Monday, November 20, 2017


·        “A writer is a world inside a person.” -- Victor Hugo

·        “A writer never has a vacation. For a writer, life consists of either writing or thinking about writing.” -- Eugène Ionesco

I believe that a writer who takes his or her work seriously is never, so to speak, off duty.

That doesn’t mean writers actually think writing 24/7. When I’m poised over a three-foot putt, I’m not pondering anything but the excuse I will use when I miss:

1.      There was a spike mark (which is less useful nowadays; the prevalence of spike-less golf shoes means most greens look like pool tables).

2.      A damn gust of wind. Any whiff of breeze will do, even if it wouldn’t move a mayfly.

3.      An opponent talked (or sneezed, belched, passed gas, or had a heart attack).

4.      I suck.

I have included golf scenes in my thrillers, but my protagonists are typically capable golfers; that is to say, figments of my imagination. If I wrote about my missed three-footers, the book would be twice as long as War and Peace (and more tragic).

But other than when “relaxing” on a golf course, I am constantly on the lookout for characters, scenes, images, and situations to include in my books, either the one I am working on currently or future tomes. Since I am a strike-while-the-iron-is-hot writer, it is the rare new idea that isn’t immediately plugged into my latest effort.

Sometimes the idea merely enhances a particular scene and makes it more colorful. A photo cube in someone else’s novel morphed into what I hope is a nice interlude in one of mine. But sometimes an idea needs a whole chapter to flesh out. Unless it’s an earth-shattering realization that deserves a book of its own, better to use it in your current book – even if it means a lot of extra work – than let it go stale.

Ideas come to me in the bathroom (the shower, of course!), when I’m jogging (read: walking), when watching a movie, and in that twilight just before sleep. I keep my iPhone by my bed to send myself an email that will remind me what I just thought about. The iPhone comes in handy outdoors, as well; less so in the shower. I’ve run dripping to my computer to write down a scene, a phrase, even a word that intrigues me.

I have to go. My wife wants me to take out the garbage. But it’s a long walk to the dumpster. Maybe I’ll think of something I can use in a book!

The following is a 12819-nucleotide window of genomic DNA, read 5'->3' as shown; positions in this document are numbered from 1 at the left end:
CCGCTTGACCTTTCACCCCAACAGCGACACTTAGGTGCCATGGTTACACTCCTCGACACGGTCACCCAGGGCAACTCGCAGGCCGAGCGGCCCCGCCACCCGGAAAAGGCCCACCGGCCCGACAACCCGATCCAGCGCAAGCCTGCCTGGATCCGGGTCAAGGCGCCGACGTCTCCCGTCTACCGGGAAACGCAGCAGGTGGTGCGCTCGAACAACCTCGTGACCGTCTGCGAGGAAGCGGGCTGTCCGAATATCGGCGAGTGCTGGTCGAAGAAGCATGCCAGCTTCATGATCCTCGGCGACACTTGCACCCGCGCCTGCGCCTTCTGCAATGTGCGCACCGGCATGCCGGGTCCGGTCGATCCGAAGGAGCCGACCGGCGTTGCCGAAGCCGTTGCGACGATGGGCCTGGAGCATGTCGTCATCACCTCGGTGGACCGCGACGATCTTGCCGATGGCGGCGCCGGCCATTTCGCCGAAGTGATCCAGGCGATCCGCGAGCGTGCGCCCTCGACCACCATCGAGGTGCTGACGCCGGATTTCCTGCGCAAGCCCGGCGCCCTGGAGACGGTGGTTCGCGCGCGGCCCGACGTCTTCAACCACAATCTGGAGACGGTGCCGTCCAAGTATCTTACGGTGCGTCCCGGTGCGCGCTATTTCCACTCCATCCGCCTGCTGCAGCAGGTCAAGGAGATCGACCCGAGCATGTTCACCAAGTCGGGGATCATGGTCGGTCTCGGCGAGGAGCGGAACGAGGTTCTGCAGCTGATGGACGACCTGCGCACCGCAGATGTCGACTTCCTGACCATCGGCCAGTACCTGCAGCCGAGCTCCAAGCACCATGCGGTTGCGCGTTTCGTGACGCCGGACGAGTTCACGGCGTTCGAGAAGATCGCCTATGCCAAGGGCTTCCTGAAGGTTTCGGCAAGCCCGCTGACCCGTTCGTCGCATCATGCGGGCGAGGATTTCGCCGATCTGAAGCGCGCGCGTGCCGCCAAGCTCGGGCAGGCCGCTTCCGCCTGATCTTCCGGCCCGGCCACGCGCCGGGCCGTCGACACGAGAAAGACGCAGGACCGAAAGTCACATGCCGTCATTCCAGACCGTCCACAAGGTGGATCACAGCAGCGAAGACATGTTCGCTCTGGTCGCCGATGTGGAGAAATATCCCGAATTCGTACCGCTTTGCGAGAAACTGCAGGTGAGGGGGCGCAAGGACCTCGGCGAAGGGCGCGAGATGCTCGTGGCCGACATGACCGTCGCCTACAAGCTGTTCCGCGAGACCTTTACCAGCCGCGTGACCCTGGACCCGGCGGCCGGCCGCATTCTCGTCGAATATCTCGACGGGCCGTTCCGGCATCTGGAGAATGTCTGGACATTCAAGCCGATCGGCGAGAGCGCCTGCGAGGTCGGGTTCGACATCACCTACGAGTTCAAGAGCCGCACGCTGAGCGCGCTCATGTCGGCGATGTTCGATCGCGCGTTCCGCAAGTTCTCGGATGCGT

Sunday, November 5, 2017


As many readers of this blog know (gee, I hope there are many readers!), I self-publish eBooks.  I have even gone so far as to enter the fray between “legacy” publishers and Amazon. I won’t go into my position again, since I am tired of checking under the hood of my car for bombs wired to the ignition. (Actually, having Sicilian blood in me, I just send my wife out to start the car.)

But some people believe that I don’t like print books! Nothing could be farther from the truth. I love print books. I’d probably be living in a three-bedroom condo but for the fact that one of those rooms is full of freakin’ print books. (I also have two Kindles, a Nook, and various iPads, Androids, computers, laptops, etc. with reading apps on them; they don’t take up much space.)

I love the luxury of pulling one of my favorite Spenser or James Bond novels off a shelf and getting a transfusion of colorful writing. And as for more recent influences, I’m certainly don’t have a mindless antipathy toward legacy authors, as long as they haven’t turned into a publishing copy machine like you know who.

Take Robert Galbraith , whose debut thriller, The Cuckoo’s Calling (Mulholland Books) introduced British private eye Cormoran Strike, a disabled war veteran down to one leg and one client who unravels a twisty murder mystery amid a world of depraved rock-stars and their leggy, luscious and lustful supermodel girlfriends.

The writing is superb, and evocative: “She looked away from him, drawing hard on her Rothman’s; when her mouth puckered into hard little lines around the cigarette, it looked like a cat’s anus.”

Good Lord. Needless to say, I couldn’t put the damn book down.  Galbraith has since followed this tour de force with two more best-selling Cormorans and it’s not likely he’s struck out (ouch!). Not bad for a guy who is really a “gal”-braith -- J.K. Rowling, of Harry Potter fame. I can’t even begrudge this zillionaire entering the already glutted thriller genre. She’s a genius, and I love her new “potter-mouth”. No one can curse like a Brit.

Good writing will be here forever. May the best man, woman or pseudonym win!

Well, I have to run. My wife is just about to start the car and I want to go to the back of the house.


“Be yourself. Everyone else is taken.” I think I got this quote from Oscar Wilde right. It should be every writer’s mantra — up to a poi...